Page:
Intellectual property rights are especially important in the music industry. Musicians are creators, and we primarily think of their work as the songs protected by copyright law. But a musician’s brand is also important, whether that brand consists of a stage name for a solo performer or a band. Band trademarks and stage names have some unique issues of which performers in this industry should be aware.
Common Law Issues and Touring
In an earlier post, I discussed the differences between common law trademark rights and rights gained through federal registration. To summarize, you can get trademark rights to a name just by using that name. However, your trademark rights are geographically limited to the place where you are using the name. This can become a problem for performers.
Let’s say that you start a musical group and go on a tour of 10 cities across the country. Doing one show in each of these cities is probably not enough to establish trademark rights in any one of those cities. Acquiring the rights to use band trademarks or stage names in connection with live performances is tricky in this regard. On the other hand, if you are a local band or performer and play regularly in various venues in the same city, you may acquire trademark rights to your name in that city.
Most musicians are not going to be satisfied with the possibility that other performers could be using similar band trademarks or stage names across the rest of the country. But it also might not be feasible for a new performer or band to do the amount of touring that it would take to acquire vast common law rights. Federal registration can help, though.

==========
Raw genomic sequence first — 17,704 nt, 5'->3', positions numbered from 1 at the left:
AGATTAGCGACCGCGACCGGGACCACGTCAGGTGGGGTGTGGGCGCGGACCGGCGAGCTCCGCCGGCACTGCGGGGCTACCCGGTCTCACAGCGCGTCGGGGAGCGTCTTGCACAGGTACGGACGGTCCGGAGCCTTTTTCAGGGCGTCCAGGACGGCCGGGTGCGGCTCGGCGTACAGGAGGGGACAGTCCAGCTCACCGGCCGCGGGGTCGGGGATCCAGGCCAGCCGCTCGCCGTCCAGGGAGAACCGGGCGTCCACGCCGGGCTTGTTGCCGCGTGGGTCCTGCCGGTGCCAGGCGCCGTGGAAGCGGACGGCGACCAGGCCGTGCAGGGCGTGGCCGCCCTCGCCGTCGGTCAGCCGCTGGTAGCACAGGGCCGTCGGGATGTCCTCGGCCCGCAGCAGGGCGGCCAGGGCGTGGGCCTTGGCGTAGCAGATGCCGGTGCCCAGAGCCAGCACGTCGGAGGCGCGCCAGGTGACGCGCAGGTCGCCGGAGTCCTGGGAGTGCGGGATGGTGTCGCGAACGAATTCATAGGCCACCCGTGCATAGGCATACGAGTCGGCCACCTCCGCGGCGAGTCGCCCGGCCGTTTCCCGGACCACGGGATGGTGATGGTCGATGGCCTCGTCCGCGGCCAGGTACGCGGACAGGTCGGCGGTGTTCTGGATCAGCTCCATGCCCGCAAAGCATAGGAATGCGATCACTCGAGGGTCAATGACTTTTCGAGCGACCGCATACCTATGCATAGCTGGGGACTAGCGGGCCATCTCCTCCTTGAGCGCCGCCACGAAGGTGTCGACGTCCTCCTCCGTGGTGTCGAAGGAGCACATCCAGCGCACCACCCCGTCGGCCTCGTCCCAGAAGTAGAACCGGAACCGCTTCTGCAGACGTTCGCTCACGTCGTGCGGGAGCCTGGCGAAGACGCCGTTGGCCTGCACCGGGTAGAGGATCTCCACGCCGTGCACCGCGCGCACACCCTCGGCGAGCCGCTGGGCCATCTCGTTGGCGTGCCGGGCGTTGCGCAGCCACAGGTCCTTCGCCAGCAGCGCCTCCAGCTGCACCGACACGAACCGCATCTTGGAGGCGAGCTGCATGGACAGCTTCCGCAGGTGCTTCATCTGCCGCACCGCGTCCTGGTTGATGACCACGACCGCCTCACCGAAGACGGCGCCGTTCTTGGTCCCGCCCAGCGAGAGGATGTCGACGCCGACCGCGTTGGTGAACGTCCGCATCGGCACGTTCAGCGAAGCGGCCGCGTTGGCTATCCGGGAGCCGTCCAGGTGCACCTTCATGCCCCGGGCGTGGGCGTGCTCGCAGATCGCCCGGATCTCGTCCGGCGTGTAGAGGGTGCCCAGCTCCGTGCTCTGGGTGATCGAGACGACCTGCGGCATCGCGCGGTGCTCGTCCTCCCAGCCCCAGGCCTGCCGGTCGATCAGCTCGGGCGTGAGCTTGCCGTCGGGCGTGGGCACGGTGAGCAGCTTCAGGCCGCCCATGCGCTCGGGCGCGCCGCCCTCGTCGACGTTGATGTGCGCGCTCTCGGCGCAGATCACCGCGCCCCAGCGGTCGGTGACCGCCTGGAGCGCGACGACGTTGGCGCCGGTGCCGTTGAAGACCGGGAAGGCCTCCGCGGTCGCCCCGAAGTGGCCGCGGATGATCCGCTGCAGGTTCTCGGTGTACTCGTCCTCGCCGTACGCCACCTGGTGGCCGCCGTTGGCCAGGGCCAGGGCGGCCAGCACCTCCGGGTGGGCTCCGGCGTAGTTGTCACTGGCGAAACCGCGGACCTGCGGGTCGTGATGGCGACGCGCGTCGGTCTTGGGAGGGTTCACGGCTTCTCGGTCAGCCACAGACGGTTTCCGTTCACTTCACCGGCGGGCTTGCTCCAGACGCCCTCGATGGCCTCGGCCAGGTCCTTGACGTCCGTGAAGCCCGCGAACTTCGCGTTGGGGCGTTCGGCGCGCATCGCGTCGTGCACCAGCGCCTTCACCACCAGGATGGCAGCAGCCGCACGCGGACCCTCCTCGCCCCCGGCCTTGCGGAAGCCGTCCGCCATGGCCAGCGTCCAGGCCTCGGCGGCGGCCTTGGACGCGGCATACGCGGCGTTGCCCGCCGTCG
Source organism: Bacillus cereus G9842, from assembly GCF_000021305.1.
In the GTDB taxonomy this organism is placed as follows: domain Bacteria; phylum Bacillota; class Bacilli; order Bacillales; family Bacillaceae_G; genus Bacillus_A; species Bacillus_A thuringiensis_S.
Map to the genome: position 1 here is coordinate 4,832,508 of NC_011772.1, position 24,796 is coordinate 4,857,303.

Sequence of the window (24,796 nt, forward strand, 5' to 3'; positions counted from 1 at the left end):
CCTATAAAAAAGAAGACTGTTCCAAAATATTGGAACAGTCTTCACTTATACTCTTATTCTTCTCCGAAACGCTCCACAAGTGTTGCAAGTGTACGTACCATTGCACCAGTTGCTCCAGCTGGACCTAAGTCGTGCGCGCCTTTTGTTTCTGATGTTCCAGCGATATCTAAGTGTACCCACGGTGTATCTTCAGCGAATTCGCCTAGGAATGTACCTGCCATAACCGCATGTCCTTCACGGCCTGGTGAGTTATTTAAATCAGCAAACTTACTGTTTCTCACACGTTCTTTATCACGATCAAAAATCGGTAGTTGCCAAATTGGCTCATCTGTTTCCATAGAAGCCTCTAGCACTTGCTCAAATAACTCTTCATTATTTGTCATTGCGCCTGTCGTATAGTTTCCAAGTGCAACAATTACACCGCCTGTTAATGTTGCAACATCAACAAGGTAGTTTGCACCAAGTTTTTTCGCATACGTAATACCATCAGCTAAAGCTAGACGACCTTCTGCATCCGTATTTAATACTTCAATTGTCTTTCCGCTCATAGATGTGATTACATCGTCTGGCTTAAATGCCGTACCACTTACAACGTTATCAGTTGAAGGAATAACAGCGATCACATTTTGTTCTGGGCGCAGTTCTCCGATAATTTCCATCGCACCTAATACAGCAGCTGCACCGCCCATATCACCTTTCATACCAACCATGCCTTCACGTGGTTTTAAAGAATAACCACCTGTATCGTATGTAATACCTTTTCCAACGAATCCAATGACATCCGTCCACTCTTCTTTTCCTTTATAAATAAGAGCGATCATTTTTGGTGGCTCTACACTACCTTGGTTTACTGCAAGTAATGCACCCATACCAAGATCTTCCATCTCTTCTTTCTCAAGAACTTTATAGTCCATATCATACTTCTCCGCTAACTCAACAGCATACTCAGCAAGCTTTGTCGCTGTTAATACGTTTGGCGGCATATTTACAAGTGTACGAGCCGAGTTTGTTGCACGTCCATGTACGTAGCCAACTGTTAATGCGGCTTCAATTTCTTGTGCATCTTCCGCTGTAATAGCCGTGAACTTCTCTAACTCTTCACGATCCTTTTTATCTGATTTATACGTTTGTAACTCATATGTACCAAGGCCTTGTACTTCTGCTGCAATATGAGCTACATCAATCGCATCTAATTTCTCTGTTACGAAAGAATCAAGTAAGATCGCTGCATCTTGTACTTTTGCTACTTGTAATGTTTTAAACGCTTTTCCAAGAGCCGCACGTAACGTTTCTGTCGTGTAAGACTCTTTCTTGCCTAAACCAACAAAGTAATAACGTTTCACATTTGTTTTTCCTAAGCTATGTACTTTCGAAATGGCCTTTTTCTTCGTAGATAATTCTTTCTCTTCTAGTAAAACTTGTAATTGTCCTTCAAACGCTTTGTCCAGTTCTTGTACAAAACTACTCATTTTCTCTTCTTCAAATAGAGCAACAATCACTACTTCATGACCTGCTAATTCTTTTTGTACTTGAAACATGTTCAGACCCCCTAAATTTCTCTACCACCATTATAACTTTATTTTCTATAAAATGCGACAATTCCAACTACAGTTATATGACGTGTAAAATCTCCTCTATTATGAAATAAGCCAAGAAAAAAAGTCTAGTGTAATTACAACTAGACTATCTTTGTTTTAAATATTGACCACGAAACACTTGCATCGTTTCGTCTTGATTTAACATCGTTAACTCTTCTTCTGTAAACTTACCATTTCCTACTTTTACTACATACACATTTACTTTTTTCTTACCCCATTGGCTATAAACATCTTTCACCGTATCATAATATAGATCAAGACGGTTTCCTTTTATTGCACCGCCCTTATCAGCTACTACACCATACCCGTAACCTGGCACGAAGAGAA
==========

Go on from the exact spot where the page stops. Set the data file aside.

Federal Registration of Band Trademarks
Fortunately, if you register your stage or band name with the U.S. Patent & Trademark Office you can obtain nationwide rights to that name. And you do not have to perform live shows across the country to receive this benefit. Although there is some cost associated with it, protecting band trademarks with federal registration seems like a worthwhile investment. If not, you could end up in a situation like my favorite band, The Dear Hunter, which is often confused with another band called Deerhunter. While I’m not sure which band came first, and they seem to have some kind of agreement in place where they peacefully coexist, it can’t be ideal in terms of trying to grow your audience.
When applying to register band trademarks or stage names, there is another important issue that often comes up. Most performers and bands provide both products and services under their names. The most common are musical recordings (a product) and live musical performances (a service). The Trademark Office categorizes these into separate classes. In order to have explicit protection for both musical recordings and performances, there is an additional fee. Moreover, you might also want to brand merchandise, which can add more classes. If you work with a trademark attorney, they can help you to prioritize if you are working with a limited budget.
Finally, registering band trademarks or stage names for sound recordings has an additional caveat. You need to make sure that you have use of your name with multiple recordings. Otherwise, your name may be treated as the title of a single work. Make sure that you avoid this if filing a Statement of Use or an In Use application.
Want To Ensure Your Band Name or Performing Name Is Protected?
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